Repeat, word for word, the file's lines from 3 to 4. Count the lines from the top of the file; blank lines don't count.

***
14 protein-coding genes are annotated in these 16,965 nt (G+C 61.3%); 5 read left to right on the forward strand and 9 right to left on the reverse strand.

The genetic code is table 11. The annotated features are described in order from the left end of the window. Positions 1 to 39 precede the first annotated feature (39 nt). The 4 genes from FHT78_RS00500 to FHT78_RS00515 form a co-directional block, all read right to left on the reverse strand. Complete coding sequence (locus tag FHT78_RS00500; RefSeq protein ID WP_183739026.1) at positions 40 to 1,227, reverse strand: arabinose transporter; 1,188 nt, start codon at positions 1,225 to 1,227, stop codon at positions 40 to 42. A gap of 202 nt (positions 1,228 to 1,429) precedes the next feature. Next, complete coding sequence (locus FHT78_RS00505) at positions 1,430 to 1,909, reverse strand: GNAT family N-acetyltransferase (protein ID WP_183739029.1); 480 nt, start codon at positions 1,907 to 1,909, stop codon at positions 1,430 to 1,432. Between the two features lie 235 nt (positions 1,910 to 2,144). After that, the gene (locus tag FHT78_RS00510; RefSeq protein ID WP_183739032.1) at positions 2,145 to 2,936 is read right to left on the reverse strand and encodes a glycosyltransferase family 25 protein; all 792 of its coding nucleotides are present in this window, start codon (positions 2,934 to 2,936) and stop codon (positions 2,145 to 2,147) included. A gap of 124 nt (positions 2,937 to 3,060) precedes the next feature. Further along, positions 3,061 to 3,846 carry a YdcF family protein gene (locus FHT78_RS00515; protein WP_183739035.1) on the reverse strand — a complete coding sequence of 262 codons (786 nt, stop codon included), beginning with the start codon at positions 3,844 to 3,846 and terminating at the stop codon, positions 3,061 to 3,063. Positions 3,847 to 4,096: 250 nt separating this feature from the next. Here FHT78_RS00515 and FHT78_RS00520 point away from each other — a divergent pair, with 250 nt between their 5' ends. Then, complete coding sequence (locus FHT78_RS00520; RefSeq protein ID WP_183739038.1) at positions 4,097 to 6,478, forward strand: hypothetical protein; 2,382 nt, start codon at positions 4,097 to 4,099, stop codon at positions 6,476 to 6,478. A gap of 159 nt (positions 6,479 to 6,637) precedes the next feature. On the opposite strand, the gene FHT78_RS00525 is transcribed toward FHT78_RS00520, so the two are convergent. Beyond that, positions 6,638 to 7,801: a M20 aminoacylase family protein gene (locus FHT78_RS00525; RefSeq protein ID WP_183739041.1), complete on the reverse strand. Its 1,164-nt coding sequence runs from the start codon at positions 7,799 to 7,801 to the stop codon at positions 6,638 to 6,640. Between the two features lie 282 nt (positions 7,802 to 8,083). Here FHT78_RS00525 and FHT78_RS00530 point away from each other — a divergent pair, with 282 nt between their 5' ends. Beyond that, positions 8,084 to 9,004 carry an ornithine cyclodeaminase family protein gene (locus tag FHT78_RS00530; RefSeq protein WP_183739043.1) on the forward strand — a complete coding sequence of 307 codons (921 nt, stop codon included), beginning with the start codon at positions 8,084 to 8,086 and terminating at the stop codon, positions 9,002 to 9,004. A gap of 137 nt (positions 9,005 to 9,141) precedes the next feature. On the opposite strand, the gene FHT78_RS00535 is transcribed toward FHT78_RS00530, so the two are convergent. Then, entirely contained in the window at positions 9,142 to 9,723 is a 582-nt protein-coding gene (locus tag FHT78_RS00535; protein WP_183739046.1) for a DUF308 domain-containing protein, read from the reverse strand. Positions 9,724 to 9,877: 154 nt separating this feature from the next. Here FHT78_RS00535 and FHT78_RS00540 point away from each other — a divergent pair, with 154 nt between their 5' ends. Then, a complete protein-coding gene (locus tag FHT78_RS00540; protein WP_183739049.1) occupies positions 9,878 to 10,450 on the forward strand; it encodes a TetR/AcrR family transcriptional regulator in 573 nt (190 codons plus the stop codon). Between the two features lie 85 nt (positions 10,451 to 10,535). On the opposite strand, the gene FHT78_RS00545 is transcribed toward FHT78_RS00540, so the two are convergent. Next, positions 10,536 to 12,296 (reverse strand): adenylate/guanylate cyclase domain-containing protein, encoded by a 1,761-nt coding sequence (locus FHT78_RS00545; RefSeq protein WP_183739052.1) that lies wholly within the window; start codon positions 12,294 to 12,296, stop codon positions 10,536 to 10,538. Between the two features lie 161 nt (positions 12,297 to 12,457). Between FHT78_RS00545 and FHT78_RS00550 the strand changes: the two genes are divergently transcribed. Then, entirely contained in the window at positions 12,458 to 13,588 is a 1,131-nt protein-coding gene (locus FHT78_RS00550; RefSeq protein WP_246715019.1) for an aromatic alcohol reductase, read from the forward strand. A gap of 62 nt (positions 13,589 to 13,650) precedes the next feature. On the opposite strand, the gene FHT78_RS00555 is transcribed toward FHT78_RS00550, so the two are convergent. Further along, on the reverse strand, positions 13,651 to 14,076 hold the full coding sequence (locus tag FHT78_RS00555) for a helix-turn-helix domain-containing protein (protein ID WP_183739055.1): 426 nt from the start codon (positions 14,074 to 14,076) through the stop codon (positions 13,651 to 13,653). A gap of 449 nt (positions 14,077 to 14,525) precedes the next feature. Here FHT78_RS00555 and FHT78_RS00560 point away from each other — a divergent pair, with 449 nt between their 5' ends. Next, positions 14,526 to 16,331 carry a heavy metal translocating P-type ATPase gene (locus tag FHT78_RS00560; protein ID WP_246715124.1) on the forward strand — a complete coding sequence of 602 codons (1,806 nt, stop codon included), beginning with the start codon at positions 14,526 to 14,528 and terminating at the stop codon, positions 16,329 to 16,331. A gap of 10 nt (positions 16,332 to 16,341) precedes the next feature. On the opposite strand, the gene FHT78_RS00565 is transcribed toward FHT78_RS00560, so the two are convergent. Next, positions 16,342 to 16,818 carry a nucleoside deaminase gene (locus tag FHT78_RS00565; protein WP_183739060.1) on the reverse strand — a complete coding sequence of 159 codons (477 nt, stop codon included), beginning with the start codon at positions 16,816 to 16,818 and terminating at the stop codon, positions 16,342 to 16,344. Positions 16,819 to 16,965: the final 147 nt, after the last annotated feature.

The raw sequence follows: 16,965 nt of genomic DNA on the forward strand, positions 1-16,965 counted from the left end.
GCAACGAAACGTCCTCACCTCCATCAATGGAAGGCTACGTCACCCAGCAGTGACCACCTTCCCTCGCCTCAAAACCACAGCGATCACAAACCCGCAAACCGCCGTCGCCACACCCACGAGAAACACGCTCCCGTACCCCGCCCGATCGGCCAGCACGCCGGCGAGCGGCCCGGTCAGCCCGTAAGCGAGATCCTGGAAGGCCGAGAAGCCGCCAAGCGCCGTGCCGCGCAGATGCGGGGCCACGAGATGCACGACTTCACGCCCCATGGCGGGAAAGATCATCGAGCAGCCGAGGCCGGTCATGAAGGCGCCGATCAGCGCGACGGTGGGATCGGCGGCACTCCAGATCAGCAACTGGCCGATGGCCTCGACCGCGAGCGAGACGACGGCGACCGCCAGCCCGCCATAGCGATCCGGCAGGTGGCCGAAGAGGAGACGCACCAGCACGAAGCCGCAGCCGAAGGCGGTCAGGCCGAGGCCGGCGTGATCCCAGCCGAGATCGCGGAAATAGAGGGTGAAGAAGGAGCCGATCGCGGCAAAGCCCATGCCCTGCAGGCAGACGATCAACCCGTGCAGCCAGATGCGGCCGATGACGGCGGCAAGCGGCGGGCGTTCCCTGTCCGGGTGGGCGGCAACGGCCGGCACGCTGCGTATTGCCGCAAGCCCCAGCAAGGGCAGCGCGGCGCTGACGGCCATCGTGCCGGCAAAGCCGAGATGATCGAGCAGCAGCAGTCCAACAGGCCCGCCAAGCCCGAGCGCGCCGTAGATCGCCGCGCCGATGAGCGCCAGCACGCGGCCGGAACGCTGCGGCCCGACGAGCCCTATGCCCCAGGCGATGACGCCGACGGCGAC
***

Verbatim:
The raw sequence follows: 16,965 nt of genomic DNA on the forward strand, positions 1-16,965 counted from the left end.
GCAACGAAACGTCCTCACCTCCATCAATGGAAGGCTACGTCACCCAGCAGTGACCACCTTCCCTCGCCTCAAAACCACAGCGATCACAAACCCGCAAACCGCCGTCGCCACACCCACGAGAAACACGCTCCCGTACCCCGCCCGATCGGCCAGCACGCCGGCGAGCGGCCCGGTCAGCCCGTAAGCGAGATCCTGGAAGGCCGAGAAGCCGCCAAGCGCCGTGCCGCGCAGATGCGGGGCCACGAGATGCACGACTTCACGCCCCATGGCGGGAAAGATCATCGAGCAGCCGAGGCCGGTCATGAAGGCGCCGATCAGCGCGACGGTGGGATCGGCGGCACTCCAGATCAGCAACTGGCCGATGGCCTCGACCGCGAGCGAGACGACGGCGACCGCCAGCCCGCCATAGCGATCCGGCAGGTGGCCGAAGAGGAGACGCACCAGCACGAAGCCGCAGCCGAAGGCGGTCAGGCCGAGGCCGGCGTGATCCCAGCCGAGATCGCGGAAATAGAGGGTGAAGAAGGAGCCGATCGCGGCAAAGCCCATGCCCTGCAGGCAGACGATCAACCCGTGCAGCCAGATGCGGCCGATGACGGCGGCAAGCGGCGGGCGTTCCCTGTCCGGGTGGGCGGCAACGGCCGGCACGCTGCGTATTGCCGCAAGCCCCAGCAAGGGCAGCGCGGCGCTGACGGCCATCGTGCCGGCAAAGCCGAGATGATCGAGCAGCAGCAGTCCAACAGGCCCGCCAAGCCCGAGCGCGCCGTAGATCGCCGCGCCGATGAGCGCCAGCACGCGGCCGGAACGCTGCGGCCCGACGAGCCCTATGCCCCAGGCGATGACGCCGACGGCGAC